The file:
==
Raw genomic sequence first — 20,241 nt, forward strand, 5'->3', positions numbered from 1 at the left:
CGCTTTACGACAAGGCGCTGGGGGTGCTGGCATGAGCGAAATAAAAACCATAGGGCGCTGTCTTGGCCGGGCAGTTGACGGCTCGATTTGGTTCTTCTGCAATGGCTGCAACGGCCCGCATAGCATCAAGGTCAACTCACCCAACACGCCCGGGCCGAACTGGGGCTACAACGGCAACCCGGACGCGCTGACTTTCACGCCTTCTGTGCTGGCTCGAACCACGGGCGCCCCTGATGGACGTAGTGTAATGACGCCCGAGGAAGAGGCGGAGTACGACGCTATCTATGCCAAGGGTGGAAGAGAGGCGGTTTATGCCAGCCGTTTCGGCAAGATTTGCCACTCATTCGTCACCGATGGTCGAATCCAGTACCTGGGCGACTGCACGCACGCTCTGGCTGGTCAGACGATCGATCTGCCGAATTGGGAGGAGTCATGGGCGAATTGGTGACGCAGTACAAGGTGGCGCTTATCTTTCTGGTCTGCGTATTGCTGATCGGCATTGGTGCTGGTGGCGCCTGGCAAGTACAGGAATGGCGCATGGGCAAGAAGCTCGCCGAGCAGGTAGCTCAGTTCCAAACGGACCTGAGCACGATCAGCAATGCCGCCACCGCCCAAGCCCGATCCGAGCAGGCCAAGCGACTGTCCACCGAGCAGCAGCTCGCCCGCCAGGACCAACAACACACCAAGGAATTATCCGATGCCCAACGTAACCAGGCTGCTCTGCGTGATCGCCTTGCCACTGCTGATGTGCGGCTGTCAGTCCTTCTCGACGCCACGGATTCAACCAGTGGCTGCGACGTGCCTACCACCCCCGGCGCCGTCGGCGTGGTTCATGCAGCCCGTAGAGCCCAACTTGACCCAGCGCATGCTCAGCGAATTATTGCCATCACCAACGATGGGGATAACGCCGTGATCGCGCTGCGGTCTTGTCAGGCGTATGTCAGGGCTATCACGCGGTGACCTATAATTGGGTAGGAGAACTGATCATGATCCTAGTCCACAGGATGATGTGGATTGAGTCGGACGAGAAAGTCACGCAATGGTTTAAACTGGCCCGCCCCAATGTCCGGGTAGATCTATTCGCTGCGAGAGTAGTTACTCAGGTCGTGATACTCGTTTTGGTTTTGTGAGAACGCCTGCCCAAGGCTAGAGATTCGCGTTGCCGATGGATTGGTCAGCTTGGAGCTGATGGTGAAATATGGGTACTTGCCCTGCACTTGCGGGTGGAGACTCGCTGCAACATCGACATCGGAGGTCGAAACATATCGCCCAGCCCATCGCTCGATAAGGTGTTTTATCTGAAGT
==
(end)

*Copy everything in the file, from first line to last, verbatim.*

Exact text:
Raw genomic sequence first — 20,241 nt, forward strand, 5'->3', positions numbered from 1 at the left:
CGCTTTACGACAAGGCGCTGGGGGTGCTGGCATGAGCGAAATAAAAACCATAGGGCGCTGTCTTGGCCGGGCAGTTGACGGCTCGATTTGGTTCTTCTGCAATGGCTGCAACGGCCCGCATAGCATCAAGGTCAACTCACCCAACACGCCCGGGCCGAACTGGGGCTACAACGGCAACCCGGACGCGCTGACTTTCACGCCTTCTGTGCTGGCTCGAACCACGGGCGCCCCTGATGGACGTAGTGTAATGACGCCCGAGGAAGAGGCGGAGTACGACGCTATCTATGCCAAGGGTGGAAGAGAGGCGGTTTATGCCAGCCGTTTCGGCAAGATTTGCCACTCATTCGTCACCGATGGTCGAATCCAGTACCTGGGCGACTGCACGCACGCTCTGGCTGGTCAGACGATCGATCTGCCGAATTGGGAGGAGTCATGGGCGAATTGGTGACGCAGTACAAGGTGGCGCTTATCTTTCTGGTCTGCGTATTGCTGATCGGCATTGGTGCTGGTGGCGCCTGGCAAGTACAGGAATGGCGCATGGGCAAGAAGCTCGCCGAGCAGGTAGCTCAGTTCCAAACGGACCTGAGCACGATCAGCAATGCCGCCACCGCCCAAGCCCGATCCGAGCAGGCCAAGCGACTGTCCACCGAGCAGCAGCTCGCCCGCCAGGACCAACAACACACCAAGGAATTATCCGATGCCCAACGTAACCAGGCTGCTCTGCGTGATCGCCTTGCCACTGCTGATGTGCGGCTGTCAGTCCTTCTCGACGCCACGGATTCAACCAGTGGCTGCGACGTGCCTACCACCCCCGGCGCCGTCGGCGTGGTTCATGCAGCCCGTAGAGCCCAACTTGACCCAGCGCATGCTCAGCGAATTATTGCCATCACCAACGATGGGGATAACGCCGTGATCGCGCTGCGGTCTTGTCAGGCGTATGTCAGGGCTATCACGCGGTGACCTATAATTGGGTAGGAGAACTGATCATGATCCTAGTCCACAGGATGATGTGGATTGAGTCGGACGAGAAAGTCACGCAATGGTTTAAACTGGCCCGCCCCAATGTCCGGGTAGATCTATTCGCTGCGAGAGTAGTTACTCAGGTCGTGATACTCGTTTTGGTTTTGTGAGAACGCCTGCCCAAGGCTAGAGATTCGCGTTGCCGATGGATTGGTCAGCTTGGAGCTGATGGTGAAATATGGGTACTTGCCCTGCACTTGCGGGTGGAGACTCGCTGCAACATCGACATCGGAGGTCGAAACATATCGCCCAGCCCATCGCTCGATAAGGTGTTTTATCTGAAGT